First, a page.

The ice-cold water sobers me and sends a gut-wrenching jolt of pain through my body. ‘Keep your eyes on the horizon,’ Ryan shouts over the bellow of the river. I take comfort in his voice and don’t second-guess his instruction. The rapids are getting stronger. The water pressure is immense; it wants to take me with it. What the hell have I gotten myself into? I’m desperate to be out of the river and far away from this moment. It’s impossible to avoid the sharp river debris on my exposed feet, but I ignore the pain and fight to keep my stance. ‘Stay strong, Hailey,’ I murmur to myself. In my mind I hear the voice of the warden we met the day before, suggesting that this is how hikers go missing. I ignore her and see Ryan’s hand reaching for mine. I use every ounce of my strength and feel my heart sink as I grip my partner’s hand. I’m out.
The exposure of my unprotected legs to the ruthless North Atlantic wind is gut wrenching. The air is so cold that with each gust it feels as if a layer of skin is being torn away. We don’t have time to wait – heavy rain can cause the river veins to expand so much that they will take out everything in their path. We still have 5km and another river crossing to go before we can reach the safety of Iceland’s most remote mountain hut, Nyidalur.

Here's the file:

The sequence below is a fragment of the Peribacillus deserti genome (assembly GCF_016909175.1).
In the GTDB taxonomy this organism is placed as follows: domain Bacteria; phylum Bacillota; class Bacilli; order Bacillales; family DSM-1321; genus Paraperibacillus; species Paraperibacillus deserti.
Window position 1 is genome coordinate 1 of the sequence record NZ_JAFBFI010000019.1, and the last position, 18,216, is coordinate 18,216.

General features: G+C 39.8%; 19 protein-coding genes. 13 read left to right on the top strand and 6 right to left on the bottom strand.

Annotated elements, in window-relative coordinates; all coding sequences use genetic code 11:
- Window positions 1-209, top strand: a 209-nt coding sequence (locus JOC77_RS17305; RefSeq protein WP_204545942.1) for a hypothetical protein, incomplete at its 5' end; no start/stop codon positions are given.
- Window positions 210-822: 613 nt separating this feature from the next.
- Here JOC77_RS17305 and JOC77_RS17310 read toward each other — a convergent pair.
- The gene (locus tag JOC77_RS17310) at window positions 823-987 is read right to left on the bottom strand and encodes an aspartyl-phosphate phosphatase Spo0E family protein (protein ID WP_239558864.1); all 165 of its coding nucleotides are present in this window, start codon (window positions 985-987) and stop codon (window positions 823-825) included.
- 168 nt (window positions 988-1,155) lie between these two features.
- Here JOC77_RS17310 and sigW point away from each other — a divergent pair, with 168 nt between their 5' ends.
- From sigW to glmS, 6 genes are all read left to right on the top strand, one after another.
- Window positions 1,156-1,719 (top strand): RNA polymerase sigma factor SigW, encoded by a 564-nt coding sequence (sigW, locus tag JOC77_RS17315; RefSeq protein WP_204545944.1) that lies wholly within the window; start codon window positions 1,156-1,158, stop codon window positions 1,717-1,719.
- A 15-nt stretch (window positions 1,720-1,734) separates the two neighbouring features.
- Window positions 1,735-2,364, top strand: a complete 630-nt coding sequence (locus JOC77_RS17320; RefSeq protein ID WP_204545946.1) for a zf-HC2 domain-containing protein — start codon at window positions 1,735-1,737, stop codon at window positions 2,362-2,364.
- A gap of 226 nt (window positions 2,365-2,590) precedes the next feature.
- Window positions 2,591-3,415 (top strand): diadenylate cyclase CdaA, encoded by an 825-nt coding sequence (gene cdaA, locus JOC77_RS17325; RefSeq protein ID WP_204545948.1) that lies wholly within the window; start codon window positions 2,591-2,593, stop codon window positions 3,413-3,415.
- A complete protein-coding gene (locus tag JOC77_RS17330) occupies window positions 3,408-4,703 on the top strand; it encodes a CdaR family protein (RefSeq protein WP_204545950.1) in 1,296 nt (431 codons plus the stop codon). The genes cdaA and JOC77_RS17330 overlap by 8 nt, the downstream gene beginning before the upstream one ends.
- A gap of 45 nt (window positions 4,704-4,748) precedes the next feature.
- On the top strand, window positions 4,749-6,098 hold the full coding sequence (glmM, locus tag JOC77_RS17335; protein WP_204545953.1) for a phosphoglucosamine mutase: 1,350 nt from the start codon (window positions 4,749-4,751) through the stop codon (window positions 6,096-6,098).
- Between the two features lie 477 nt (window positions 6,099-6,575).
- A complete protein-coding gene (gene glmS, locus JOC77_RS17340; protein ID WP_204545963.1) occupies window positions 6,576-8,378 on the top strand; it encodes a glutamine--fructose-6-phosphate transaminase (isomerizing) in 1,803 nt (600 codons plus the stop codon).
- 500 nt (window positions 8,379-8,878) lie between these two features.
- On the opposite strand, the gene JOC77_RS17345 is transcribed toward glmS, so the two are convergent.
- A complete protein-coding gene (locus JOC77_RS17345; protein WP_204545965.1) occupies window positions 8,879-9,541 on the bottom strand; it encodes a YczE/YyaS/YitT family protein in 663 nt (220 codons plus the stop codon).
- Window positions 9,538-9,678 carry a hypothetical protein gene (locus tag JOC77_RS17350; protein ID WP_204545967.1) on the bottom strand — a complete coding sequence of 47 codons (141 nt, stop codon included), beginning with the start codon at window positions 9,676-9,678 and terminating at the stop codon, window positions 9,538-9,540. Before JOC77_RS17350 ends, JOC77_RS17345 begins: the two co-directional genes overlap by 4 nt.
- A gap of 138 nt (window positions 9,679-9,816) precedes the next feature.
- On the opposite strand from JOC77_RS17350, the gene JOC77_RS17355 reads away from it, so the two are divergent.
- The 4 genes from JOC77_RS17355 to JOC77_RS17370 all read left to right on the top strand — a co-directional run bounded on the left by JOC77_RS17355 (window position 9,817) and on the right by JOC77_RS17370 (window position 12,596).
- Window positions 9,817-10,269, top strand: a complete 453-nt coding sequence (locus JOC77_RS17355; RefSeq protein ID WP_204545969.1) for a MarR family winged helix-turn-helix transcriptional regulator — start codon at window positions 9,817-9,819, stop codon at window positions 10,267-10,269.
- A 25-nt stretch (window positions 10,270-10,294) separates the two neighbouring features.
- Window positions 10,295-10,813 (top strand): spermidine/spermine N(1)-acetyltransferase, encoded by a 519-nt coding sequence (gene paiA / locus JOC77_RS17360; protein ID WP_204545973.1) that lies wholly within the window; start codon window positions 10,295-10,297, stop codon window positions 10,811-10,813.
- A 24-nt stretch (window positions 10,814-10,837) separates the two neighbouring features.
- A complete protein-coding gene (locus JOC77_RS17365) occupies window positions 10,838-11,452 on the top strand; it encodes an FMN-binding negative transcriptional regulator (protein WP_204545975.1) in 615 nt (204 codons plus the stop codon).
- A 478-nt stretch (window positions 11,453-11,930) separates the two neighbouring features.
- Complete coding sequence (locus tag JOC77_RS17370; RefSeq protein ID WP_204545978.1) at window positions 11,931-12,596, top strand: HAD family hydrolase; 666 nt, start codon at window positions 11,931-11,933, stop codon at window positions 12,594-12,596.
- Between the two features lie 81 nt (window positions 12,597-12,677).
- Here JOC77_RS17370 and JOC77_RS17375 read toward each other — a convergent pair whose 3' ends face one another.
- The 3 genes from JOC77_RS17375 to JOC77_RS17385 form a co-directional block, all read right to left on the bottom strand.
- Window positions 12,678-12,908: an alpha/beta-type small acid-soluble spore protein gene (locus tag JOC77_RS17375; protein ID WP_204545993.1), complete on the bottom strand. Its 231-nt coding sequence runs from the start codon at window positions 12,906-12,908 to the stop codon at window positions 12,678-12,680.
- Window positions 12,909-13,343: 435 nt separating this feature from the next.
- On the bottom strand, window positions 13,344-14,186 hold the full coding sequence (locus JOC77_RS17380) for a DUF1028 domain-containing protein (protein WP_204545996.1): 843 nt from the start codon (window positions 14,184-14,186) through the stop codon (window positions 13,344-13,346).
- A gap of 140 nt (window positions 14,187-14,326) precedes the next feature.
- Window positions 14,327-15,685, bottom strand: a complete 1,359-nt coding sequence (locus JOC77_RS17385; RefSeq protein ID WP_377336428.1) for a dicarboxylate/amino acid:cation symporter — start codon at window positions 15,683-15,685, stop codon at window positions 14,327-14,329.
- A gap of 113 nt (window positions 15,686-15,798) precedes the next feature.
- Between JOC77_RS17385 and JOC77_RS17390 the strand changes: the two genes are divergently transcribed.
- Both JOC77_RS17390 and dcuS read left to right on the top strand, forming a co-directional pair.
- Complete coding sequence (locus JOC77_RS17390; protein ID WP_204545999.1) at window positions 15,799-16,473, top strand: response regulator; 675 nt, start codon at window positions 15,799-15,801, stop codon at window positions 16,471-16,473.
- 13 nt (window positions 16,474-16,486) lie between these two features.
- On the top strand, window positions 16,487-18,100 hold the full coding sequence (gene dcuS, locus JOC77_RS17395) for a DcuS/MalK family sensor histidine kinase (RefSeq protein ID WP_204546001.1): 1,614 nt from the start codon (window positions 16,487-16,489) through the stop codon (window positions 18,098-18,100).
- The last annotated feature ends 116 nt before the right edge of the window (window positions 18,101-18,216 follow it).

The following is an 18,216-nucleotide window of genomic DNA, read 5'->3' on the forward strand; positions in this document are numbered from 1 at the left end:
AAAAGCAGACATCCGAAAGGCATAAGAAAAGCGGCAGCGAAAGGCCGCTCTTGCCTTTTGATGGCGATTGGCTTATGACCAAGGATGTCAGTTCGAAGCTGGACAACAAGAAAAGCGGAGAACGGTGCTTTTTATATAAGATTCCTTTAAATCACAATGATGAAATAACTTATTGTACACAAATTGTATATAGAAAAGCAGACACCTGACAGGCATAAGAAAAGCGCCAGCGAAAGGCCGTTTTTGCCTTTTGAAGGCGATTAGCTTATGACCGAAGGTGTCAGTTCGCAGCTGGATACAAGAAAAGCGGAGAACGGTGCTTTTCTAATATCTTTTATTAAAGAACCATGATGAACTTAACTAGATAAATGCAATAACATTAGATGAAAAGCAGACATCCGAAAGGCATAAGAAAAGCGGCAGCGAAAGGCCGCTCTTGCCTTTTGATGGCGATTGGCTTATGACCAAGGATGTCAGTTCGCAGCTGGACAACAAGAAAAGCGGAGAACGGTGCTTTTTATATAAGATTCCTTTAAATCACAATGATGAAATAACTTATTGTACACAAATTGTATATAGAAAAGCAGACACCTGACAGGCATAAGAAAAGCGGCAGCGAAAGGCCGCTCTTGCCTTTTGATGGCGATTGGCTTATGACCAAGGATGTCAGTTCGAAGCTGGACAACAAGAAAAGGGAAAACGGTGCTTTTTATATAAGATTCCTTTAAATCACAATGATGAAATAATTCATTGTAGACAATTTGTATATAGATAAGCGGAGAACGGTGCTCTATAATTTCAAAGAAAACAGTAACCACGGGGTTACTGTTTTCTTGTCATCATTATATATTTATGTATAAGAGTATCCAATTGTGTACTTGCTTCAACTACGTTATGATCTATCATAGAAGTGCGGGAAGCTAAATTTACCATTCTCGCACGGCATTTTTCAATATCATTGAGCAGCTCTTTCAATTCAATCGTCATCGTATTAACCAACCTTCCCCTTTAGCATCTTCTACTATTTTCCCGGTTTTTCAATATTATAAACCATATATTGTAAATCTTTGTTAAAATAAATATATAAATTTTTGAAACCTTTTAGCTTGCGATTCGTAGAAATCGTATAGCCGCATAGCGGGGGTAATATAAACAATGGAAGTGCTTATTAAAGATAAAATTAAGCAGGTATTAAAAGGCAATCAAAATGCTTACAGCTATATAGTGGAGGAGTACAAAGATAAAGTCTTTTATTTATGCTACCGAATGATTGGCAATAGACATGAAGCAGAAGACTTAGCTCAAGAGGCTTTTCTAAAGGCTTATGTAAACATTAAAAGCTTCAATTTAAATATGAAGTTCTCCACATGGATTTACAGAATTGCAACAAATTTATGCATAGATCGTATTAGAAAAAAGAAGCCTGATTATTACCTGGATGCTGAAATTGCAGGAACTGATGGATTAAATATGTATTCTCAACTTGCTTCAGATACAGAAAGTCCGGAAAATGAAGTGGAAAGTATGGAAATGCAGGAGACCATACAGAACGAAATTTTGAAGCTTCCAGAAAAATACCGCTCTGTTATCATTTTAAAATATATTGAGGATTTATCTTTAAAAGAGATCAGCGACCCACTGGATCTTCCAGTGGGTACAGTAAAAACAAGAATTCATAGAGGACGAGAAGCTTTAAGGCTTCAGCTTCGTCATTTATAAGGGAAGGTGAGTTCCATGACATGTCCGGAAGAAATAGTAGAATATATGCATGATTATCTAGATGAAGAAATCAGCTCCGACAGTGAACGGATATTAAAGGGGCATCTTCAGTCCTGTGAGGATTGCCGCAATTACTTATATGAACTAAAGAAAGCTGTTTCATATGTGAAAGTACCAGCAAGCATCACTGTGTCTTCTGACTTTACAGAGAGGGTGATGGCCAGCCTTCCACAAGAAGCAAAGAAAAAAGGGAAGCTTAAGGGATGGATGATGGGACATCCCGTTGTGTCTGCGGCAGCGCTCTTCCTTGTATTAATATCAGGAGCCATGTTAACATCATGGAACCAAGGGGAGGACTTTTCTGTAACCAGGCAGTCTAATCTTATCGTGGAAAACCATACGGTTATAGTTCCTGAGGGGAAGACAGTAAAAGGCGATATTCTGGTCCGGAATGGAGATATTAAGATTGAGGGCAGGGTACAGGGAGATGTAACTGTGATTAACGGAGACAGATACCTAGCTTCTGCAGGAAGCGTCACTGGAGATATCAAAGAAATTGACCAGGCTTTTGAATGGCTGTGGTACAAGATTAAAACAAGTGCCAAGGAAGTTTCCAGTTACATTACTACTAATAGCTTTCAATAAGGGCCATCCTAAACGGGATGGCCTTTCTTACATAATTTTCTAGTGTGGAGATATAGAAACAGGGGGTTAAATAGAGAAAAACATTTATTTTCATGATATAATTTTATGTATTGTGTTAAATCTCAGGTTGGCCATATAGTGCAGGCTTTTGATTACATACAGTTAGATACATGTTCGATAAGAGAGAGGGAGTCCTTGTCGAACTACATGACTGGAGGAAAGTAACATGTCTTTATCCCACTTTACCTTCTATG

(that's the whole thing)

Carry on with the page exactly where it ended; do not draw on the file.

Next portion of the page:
Ryan and I both gasp for air as we run along the wet, muddy gravel trail. Within half an hour, we see a faint outline and begin approaching what looks like a cabin. Relief. We’ll be warm, maybe even dry soon. The next river is much smaller so we sprint across it with our trail shoes on. Icicles form instantly on our feet but we’re safe now. Inside the basic Nyidalur mountain hut, the clock reads 3.00am. I boil water for our first meal of the day; Ryan elevates his legs on a small chair, and his facial expression tells me he’s overwhelmed by the painful sensation of feeling returning to his feet. We’ve accomplished 15 hours and 52km in one push – now we rest, but not for long. There are still hundreds of kilometres to go and this is the last time we’ll be in contact with other humans until we reach Landmannalaugar.